Black forest cake has been on my baking bucket list for ages. I’ve attempted it several times – and made it as far as the deep chocolaty cake layers – only to find that my jar of cherries had gone missing (i.e., eaten by a forgetful me). This time I bought two extra jars and resolved to just make it already!
My previous attempts always gravitated toward the standard 9-inch round double layer cake covered in whip and chocolate shavings et al. But not this time. I’ll claim the muse led elsewhere, but it could just be my inability to ever make something exactly as it is intended to be made. Either way, what resulted is a rather stately black forest-zuccotoesque (that’s not really a word)-dome cake. It’s mighty good, too!
For the cake layers and dome, you’ll make the same chocolate cake recipe twice. An entire batch of batter gets baked in a bowl (2 quart or larger) and the second batch gets baked into two 9-inch rounds. The rounds get a heaping helping of chopped morello cherries. In most black forest cakes the cherries are left whole, but I chopped them because I wanted this cake to slice beautifully, and I’m happy to report, it does!
The filling is also a bit of departure from tradition. Whipped cream is the usual filling and cake covering, but I used boiled frosting that, to me, resembles a gourmet version of Hostess Twinkie Filling (no kidding!). It is absolutely cloud-like and it holds up better if left standing on a buffet for several hours (as cakes tend to do during our family Christmas gatherings).
I forgot to mention the Kirsch syrup! All the cake layers get a good drenching of Kirschwasser syrup that’s mixed with morello cherry juice. As you can imagine, this makes every bite moist and SO flavorful.
My inspiration for the little chocolate decors comes from the hand-carving on black forest cuckoo clocks. Oak leaves and pine cones are a common motif, and I decided they should be included somewhere on this cake. Ghiradelli recently sent me a few packages of their dark chocolate melting wafers, so I used them in the molds instead of taking pains to temper chocolate. They turned out pretty cute, and they taste good, too!
This cake takes a bit of time to make, and even though I made it in one day, I can’t recommend doing that. It’d be much easier and less stressful to make the cake layers one day, and the fillings/frostings the next. This cake is certainly time consuming, but it’s very much worth the time and effort. It may just be my favorite cake to date!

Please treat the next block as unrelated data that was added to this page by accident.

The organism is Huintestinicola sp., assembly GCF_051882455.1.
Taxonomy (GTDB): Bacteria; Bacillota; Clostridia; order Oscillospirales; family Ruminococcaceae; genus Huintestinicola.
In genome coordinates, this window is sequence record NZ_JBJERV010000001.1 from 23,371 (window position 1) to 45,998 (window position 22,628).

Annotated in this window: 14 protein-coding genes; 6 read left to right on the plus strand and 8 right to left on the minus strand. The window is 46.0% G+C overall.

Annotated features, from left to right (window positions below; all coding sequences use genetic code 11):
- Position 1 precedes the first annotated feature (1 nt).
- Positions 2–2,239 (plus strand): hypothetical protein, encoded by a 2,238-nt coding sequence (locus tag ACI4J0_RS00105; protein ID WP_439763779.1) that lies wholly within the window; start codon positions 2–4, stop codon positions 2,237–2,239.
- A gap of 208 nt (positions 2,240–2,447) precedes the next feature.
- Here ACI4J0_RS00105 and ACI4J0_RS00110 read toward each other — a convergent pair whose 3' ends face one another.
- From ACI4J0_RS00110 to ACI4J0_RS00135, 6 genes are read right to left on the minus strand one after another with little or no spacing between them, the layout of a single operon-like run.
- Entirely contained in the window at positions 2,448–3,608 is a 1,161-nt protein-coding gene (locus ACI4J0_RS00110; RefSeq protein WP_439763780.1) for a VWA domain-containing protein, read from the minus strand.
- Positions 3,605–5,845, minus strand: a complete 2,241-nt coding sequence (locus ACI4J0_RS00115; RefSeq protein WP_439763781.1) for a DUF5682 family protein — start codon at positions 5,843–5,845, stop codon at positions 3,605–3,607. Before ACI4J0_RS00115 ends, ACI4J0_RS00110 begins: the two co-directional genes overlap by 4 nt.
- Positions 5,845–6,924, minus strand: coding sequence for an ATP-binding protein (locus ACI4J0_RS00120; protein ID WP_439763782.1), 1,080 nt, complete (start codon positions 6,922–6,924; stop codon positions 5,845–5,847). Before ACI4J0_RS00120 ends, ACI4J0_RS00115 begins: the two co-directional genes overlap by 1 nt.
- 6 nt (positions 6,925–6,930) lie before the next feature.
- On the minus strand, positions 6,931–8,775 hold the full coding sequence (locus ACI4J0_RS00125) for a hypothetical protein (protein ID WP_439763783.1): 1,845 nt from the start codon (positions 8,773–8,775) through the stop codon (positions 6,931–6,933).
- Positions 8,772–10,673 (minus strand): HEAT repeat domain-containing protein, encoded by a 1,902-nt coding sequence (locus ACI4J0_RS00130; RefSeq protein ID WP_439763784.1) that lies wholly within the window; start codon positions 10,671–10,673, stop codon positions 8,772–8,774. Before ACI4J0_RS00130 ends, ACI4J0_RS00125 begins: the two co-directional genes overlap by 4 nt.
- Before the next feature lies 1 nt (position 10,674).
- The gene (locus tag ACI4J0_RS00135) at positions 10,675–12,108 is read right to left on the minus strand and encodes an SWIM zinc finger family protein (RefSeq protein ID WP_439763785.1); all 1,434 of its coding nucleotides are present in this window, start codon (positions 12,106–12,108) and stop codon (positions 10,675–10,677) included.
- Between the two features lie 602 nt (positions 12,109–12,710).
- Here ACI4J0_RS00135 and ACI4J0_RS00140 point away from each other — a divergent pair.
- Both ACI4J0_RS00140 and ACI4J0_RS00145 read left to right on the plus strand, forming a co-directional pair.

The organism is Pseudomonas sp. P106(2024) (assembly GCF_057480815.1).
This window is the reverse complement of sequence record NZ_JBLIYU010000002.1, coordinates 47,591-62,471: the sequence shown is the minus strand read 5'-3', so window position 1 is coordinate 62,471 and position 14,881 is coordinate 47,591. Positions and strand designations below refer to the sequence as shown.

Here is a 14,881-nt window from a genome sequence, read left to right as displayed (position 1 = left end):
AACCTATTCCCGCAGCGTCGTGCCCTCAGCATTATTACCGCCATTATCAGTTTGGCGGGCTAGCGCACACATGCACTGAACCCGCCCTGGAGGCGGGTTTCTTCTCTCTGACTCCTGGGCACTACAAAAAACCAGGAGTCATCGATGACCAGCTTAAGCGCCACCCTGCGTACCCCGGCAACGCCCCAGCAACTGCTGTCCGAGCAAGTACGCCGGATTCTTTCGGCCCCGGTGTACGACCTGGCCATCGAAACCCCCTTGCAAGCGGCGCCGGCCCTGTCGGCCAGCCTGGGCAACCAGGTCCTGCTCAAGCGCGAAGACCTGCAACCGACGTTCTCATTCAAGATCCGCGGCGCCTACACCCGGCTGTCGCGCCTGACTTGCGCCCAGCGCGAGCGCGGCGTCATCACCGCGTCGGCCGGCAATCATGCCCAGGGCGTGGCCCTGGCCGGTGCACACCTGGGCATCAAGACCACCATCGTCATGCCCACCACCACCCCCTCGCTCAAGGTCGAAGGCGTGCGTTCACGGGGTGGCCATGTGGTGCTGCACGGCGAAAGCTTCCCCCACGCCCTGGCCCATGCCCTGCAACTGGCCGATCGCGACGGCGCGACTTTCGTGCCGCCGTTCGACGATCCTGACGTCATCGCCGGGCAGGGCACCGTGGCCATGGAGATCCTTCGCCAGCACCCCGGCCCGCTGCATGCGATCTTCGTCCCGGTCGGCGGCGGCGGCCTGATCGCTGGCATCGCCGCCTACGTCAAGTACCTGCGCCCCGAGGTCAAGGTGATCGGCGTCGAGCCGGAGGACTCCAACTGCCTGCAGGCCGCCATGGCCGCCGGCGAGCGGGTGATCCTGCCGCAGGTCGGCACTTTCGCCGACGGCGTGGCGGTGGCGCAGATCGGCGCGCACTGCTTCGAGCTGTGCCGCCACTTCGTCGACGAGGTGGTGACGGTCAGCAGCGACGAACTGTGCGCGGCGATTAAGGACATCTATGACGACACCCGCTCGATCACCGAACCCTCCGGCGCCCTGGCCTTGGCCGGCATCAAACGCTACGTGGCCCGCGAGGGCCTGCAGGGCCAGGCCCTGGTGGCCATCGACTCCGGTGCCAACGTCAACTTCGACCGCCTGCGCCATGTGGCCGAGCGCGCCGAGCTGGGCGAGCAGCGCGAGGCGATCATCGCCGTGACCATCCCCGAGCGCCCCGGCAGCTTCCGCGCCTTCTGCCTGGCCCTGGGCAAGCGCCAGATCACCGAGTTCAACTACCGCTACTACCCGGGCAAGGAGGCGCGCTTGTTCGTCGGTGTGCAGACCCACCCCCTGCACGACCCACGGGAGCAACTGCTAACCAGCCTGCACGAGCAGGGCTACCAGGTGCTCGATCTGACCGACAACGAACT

Black Forest Dome Cake
Yield: 24 servings
Source: Sprinkle Bakes original with cake adapted from Ina Garten.
Prep: 4 hours; total time about 8 hours or up to 24
Stock up on semisweet chocolate before making this recipe. The chocolate frosting uses 1 1/2 lbs., which is more than I’ve ever used in a single frosting recipe, but the end result is a true chocoholic’s dream! I suggest making this cake over the course of two or three days. Chilling the dome cake before filling it is essential, otherwise it will be too soft and break apart under the weight of the whipped filling- so don’t skip that step! Please read the notes at the bottom of this recipe for additional tips.
1 cup/ 242g buttermilk
1/2 cup/ 100g vegetable oil
2 large eggs, room temperature
1 teaspoon vanilla extract
1 3/4 cups/221g all-purpose flour
2 cups/400g granulated sugar
3/4 cups/ 68g cocoa powder
2 teaspoons baking soda
1 teaspoon baking powder
1 teaspoon salt
1 cup/230g freshly brewed hot coffee
For the two 9-inch rounds:
- Preheat oven to 350 degrees F. Grease two 9-inch round cake pans and line them with parchment (or use flour a flour-based baking spray to grease and flour in one step-no parchment needed).
- In a four cup measure, combine buttermilk, oil, eggs, and vanilla set aside. Combine the flour, sugar, cocoa, baking soda, baking powder and salt in a large bowl. Whisk together until flour and cocoa are free of lumps. With the mixer on low speed, slowly add the wet ingredients to the dry. Gradually add the hot coffee and mix briefly; scrape down bowl and beat again on low speed. Pour batter into the prepared pans and bake for 35-45 minutes. Turn them out on a wire rack to let cool completely. Level cakes with a large serrated knife if needed. Wrap layers in plastic wrap and refrigerate to firm, about 2 hours.
For the dome cake
Grease and flour a 2 quart (or larger) heat-proof bowl (preferably stainless steel). Repeat cake batter recipe and mix batter as directed. Pour batter in prepared bowl and bake for 50-60 minutes or until cake springs back when pressed in the center. Turn cake out onto a wire rack and let cool completely. Wrap in plastic wrap and place in the freezer to firm, about 2-3 hours.
Boiled whipped vanilla filling
1/4 cup/32g flour
1 teaspoon salt
2 cups/460g whole milk
2 cups/1 lb unsalted butter, softened
2 cups/400g granulated sugar
1 tablespoon vanilla bean paste or vanilla extract